The 80% rule for data centers that you're referencing is based on the circuit load not the PSU draw. You can't pull more than 80% of the circuit max. And the same should apply to your home. If you have a 15A circuit then don't pull more than 12A continuous, or 1,440W (based on 120V). In THIS case the measured wall draw using a KillAWatt would apply. But that's not the question I'm asking. A 87% efficient Gold rated 750W PSU will pull 862W at the wall while outputting 750W (hence why higher efficency psu's are better, becuse you lose less wattage to heat). The more I research it, the answer is to keep your output below 80% of the OUTPUT (not the input) which would be 600W. And to do so, you should measure your input using a killawatt, then caclulate the actual output based on your efficiency, and not go over 689W (600W / 87%). I'm getting the impression you all don't really know what you're talking about. If anyone who is good at math, and has actual insight into this cares to reply, please do. Well, he is right. The PSU is rated at the output, not input. So I'm running my platinum PSUs at about 50% load, I should be getting the max 93%.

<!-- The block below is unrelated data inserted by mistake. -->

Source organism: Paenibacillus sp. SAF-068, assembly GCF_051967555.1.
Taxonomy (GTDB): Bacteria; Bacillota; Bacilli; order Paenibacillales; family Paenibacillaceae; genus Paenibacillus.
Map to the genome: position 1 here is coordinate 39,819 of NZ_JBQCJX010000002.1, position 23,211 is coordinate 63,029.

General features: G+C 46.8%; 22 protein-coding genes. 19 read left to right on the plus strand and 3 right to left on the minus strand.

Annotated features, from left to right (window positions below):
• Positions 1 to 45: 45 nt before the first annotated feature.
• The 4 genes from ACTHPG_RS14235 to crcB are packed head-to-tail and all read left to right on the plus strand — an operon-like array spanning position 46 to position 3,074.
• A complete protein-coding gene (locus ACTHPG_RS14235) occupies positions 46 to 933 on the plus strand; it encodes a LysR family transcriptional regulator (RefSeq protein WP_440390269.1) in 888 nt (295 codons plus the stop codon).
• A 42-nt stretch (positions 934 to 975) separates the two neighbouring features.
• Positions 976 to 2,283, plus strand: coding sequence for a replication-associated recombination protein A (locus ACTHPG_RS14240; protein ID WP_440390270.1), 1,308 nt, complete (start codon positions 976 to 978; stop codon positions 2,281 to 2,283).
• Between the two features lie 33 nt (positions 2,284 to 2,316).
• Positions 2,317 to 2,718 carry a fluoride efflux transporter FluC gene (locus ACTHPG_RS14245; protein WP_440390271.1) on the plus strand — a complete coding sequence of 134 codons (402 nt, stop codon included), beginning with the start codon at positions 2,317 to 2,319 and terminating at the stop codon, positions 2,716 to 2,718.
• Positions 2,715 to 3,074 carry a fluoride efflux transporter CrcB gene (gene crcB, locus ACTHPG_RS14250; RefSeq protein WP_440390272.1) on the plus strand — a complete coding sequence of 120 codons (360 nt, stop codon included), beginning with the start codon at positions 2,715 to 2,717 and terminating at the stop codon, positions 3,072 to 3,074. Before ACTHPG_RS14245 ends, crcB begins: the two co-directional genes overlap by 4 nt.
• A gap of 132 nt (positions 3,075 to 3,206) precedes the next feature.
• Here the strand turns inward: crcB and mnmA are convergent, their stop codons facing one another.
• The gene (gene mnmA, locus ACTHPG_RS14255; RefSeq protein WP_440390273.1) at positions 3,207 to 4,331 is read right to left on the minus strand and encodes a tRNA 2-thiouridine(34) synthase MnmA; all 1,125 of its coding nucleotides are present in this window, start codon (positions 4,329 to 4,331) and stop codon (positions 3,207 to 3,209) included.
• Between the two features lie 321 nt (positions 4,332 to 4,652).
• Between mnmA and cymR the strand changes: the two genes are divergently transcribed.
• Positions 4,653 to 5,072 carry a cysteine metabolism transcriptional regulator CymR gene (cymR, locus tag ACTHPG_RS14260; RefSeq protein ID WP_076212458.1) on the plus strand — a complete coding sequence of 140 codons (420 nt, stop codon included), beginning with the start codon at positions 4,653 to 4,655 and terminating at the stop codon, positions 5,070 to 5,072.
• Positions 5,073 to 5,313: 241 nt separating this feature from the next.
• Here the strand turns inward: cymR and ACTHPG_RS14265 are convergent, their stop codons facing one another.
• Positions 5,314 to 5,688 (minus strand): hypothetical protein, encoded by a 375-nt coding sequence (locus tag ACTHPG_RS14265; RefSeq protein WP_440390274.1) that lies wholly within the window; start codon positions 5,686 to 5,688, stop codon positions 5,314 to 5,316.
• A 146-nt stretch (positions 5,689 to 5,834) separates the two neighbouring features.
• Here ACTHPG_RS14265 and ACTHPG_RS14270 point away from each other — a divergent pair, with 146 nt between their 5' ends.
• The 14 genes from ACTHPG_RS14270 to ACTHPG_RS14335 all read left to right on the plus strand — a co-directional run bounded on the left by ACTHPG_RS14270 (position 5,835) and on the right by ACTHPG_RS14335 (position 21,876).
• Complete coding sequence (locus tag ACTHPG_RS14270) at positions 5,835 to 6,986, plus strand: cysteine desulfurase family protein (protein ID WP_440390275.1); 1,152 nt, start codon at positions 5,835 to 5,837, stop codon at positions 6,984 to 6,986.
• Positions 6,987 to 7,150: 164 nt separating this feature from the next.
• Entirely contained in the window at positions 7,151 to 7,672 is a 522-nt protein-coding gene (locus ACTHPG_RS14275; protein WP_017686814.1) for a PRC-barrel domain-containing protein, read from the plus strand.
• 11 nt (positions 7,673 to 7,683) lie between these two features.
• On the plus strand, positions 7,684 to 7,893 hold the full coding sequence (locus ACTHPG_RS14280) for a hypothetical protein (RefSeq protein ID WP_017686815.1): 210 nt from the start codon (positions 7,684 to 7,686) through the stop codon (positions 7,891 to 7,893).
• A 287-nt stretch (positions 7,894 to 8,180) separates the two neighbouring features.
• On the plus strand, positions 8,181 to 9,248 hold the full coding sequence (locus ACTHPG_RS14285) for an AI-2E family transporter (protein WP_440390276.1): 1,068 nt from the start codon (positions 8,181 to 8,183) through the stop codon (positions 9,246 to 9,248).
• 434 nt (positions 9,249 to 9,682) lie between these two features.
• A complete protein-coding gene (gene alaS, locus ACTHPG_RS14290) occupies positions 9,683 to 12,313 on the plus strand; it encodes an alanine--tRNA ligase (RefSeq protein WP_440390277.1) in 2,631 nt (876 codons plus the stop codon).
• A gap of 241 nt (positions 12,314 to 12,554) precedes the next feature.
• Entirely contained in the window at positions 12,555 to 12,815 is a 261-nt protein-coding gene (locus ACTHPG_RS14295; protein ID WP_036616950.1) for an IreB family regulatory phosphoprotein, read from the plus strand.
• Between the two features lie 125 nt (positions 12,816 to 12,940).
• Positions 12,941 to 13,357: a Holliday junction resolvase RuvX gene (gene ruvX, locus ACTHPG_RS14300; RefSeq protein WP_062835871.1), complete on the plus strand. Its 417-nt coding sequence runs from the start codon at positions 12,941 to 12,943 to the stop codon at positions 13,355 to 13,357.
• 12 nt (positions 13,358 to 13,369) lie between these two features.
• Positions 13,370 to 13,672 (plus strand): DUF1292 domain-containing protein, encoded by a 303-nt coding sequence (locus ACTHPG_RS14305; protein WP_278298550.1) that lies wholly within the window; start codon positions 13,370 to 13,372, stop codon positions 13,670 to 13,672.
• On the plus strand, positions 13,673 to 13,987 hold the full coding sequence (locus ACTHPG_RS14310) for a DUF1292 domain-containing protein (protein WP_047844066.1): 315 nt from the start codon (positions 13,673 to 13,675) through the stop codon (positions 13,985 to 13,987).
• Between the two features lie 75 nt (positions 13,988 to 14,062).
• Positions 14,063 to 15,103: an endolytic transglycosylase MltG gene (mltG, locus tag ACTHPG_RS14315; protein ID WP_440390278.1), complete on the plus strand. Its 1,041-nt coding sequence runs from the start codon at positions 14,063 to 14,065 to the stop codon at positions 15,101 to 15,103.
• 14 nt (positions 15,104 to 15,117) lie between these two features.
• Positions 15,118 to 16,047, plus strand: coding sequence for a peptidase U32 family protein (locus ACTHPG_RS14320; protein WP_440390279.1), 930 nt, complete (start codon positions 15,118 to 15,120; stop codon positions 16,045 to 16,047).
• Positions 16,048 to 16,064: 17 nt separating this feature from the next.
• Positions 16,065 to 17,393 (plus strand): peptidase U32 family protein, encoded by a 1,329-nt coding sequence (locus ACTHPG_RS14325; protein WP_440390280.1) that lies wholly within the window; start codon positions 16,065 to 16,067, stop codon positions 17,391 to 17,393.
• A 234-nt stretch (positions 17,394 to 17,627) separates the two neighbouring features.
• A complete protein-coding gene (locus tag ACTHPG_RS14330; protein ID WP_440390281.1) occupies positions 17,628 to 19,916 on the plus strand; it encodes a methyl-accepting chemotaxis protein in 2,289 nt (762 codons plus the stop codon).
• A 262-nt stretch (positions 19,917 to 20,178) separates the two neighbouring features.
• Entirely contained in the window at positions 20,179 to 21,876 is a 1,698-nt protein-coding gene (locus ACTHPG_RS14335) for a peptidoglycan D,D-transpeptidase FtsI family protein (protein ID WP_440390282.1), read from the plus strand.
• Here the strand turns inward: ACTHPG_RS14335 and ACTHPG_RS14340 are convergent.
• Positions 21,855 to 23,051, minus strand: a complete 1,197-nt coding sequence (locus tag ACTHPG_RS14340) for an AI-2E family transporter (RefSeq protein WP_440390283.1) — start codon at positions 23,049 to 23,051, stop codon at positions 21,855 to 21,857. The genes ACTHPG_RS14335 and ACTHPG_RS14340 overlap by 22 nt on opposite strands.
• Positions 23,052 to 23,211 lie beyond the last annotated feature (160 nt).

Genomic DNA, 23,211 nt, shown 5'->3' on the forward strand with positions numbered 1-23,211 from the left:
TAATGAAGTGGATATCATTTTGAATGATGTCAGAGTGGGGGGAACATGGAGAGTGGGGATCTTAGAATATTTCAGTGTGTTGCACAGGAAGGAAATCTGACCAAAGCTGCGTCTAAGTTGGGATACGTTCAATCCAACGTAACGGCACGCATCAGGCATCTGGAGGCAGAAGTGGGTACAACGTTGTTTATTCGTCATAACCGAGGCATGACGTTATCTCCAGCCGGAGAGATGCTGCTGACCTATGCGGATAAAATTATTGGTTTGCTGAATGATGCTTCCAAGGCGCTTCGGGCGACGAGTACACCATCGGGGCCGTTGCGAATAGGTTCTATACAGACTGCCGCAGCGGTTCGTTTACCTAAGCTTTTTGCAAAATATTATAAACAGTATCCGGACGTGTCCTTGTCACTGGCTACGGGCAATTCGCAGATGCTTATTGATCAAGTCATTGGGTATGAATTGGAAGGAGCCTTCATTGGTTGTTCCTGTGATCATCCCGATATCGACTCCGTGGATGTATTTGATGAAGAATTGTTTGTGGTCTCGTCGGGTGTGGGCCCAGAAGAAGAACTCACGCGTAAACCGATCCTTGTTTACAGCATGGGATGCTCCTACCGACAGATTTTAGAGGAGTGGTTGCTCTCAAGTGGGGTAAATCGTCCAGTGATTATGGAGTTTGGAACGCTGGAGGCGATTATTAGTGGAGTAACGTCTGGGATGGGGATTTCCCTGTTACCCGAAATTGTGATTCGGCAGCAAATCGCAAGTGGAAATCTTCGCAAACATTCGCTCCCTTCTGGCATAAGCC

ben8jam


July 08, 2017, 08:03:03 PM